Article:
It soon became clear that there was an appetite for a conference about mature marketing. We initiated the annual Mature Marketing Summit, which ran in a Central London conference centre, from 2014 – 2017 under our control and continued for another few years after (until COVID).
More than 100 attendees attended each of the full-day events, with senior-level speakers from organisations including Barclays, BBC, Doro, Dignity, JWT, News UK, Saga, Sky, SunLife, The Oldie, Warner Leisure, YouGov – and at least three Professors. It was all a great success, said delegates.
And there was more. We held regular lunches and events, published a paper on marketing to the over-50s with WARC, and talked with a lot of prospective partners and members. We were asked for comment by national newspapers and spoke on the BBC, the House of Lords and at many conferences in the UK and Europe. It all had great potential.
What We Learned
We were unable to translate this potential into real growth for the MMA. To do this required resources far greater than our ambitions. The sense of frustration that we started with was still with us and we were in danger of treading water.
In 2018, we handed over the MMA to the Accord Group and Sally Winfield, hopeful that new thinking and resources would be able to move it forward. Now, with Debbie Marshall at the helm of a re-named organisation, we look forward to seeing what happens
I enjoyed my time with the MMA enormously. We learned a lot, but the three most important things are probably these. First, that to succeed, it is necessary to involve mainstream corporates and brands, who account for the majority of marketing spend and consumer expenditure.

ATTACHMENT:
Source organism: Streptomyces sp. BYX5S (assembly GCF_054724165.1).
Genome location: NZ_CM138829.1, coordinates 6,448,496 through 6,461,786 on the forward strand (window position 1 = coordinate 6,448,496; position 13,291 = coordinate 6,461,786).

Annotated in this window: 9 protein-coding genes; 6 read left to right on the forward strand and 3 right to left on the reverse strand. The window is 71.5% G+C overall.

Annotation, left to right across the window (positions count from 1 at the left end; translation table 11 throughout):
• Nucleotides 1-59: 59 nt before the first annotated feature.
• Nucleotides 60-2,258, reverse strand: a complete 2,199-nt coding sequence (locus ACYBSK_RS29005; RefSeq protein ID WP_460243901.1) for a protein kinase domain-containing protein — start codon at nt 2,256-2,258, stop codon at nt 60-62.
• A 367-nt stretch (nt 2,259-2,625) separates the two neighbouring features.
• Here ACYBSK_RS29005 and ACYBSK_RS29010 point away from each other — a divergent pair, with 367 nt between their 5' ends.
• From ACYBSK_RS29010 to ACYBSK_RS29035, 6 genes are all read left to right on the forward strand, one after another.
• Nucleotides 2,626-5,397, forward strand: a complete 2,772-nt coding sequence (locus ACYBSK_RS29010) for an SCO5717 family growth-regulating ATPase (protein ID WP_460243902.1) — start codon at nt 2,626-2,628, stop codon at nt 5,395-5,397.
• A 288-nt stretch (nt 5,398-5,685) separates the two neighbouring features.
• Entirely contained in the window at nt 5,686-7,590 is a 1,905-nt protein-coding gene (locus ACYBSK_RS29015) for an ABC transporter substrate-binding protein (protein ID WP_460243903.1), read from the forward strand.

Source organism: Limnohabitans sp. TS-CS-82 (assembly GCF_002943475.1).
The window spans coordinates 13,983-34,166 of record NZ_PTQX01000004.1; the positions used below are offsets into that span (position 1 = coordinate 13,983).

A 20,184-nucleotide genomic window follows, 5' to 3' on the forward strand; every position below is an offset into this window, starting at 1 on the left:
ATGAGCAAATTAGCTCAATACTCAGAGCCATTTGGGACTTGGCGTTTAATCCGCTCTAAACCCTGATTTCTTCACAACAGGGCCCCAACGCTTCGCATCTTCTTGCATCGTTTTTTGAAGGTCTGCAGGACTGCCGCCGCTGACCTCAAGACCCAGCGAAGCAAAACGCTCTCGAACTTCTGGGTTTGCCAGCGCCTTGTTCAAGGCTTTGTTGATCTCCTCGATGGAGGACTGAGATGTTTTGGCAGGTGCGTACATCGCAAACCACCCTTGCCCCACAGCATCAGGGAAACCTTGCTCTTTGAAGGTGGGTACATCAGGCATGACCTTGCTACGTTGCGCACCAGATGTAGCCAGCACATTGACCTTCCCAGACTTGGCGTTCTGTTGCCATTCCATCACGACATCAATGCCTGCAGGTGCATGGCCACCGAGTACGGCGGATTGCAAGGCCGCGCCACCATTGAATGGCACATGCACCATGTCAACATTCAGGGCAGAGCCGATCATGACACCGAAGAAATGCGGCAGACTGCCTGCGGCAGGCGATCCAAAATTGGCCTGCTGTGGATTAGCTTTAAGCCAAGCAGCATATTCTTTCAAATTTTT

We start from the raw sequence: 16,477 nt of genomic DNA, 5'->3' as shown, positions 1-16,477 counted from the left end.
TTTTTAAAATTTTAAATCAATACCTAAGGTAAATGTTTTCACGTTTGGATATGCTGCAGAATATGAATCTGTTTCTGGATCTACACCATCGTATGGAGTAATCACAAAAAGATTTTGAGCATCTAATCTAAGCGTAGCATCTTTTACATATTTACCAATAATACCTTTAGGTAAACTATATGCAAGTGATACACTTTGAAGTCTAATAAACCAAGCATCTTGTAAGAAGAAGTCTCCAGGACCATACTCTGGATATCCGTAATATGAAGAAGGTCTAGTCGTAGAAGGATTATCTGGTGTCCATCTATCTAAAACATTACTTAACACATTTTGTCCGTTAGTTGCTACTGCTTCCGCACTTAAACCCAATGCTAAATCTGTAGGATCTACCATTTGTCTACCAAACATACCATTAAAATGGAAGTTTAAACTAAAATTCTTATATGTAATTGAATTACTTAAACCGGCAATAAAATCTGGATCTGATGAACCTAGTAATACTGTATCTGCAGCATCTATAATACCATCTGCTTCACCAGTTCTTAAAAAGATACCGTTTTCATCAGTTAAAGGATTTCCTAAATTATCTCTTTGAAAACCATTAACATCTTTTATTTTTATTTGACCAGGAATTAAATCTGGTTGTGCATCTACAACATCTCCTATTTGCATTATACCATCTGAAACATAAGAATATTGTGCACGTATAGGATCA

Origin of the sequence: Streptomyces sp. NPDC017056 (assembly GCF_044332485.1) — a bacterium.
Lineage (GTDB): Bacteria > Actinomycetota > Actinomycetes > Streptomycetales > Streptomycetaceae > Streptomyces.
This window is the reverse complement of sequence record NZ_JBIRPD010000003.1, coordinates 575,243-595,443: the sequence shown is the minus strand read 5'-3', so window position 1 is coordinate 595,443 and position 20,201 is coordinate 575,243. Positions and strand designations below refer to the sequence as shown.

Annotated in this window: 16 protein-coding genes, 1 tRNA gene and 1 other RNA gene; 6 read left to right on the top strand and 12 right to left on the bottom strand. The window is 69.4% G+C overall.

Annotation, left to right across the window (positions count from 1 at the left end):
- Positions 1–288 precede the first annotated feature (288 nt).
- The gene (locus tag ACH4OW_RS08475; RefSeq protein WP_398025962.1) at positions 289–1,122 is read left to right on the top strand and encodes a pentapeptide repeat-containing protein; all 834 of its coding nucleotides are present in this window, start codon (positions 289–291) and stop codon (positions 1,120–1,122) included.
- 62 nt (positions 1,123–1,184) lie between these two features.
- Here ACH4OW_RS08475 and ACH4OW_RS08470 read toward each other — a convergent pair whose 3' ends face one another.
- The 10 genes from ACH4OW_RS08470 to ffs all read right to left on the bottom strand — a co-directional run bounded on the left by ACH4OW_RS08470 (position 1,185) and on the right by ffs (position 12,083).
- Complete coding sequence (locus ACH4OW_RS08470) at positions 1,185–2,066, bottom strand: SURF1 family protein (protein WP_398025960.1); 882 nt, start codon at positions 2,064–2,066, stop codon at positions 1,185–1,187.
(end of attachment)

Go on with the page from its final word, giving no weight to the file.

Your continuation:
Second, that while the so-called mature market is too large to be ignored, it is also too complex to be stereotyped and too diverse to be second-guessed. There was the danger of parroting simplifications in order to attract attention.
Finally, we learned that the sense of mission that we had (and still have) is shared by many others. There is still enthusiasm for the idea that many businesses need to improve their alignment with the older consumer. I wish the new Silver Marketing Association every success in its endeavours.
Mark Beasley is a Partner at rhc advantage, as well as a consultant and writer.
Sally Winfield, CEO of Accord Marketing, picks up the story of our heritage.
In 2018, the MMA became part of Accord, an award-winning marketing agency specialising in the over-50s market.
With much-needed resources at our disposal, our ambition was simple – to be a voice for this important but under-exposed, and often ignored, area of marketing by promoting best practice, facilitating networking events and investing in relevant research and data.
The baton had been passed to us and, first and foremost, we committed to the ongoing investment in the MMA Summit which, by now, was firmly established as Europe’s leading conference on mature marketing – a must for anyone wanting to better understand and engage with this complex and lucrative sector.
I’m delighted to say that the Summit continued to be a huge success. The diverse line-up of distinguished industry professionals, all offering their own unique insight, made for compelling listening. The number of delegates grew year-on-year, and the likes of Google, the Data & Marketing Association, AutoTrader, Gransnet, Lumen and the Telegraph’s Stella magazine were all enthusiastic supporters.
Looking ahead, what is brilliant about working in marketing today is that we have data. We are able to learn so much about audiences, their behaviours and demanding buying habits, and we can use this information to devise effective marketing campaigns that encourage loyalty and drive sales.
The opportunity for brands that take the time and effort to understand their customers and play a positive role in debunking gender stereotypes is as enormous now as it’s ever been.
So, with grey most definitely being the new blond, it is time for Debbie and her board of experts to take the Silver Marketing Association to the next level.
I look forward to working alongside them to drive this subject to the top of the marketing agenda.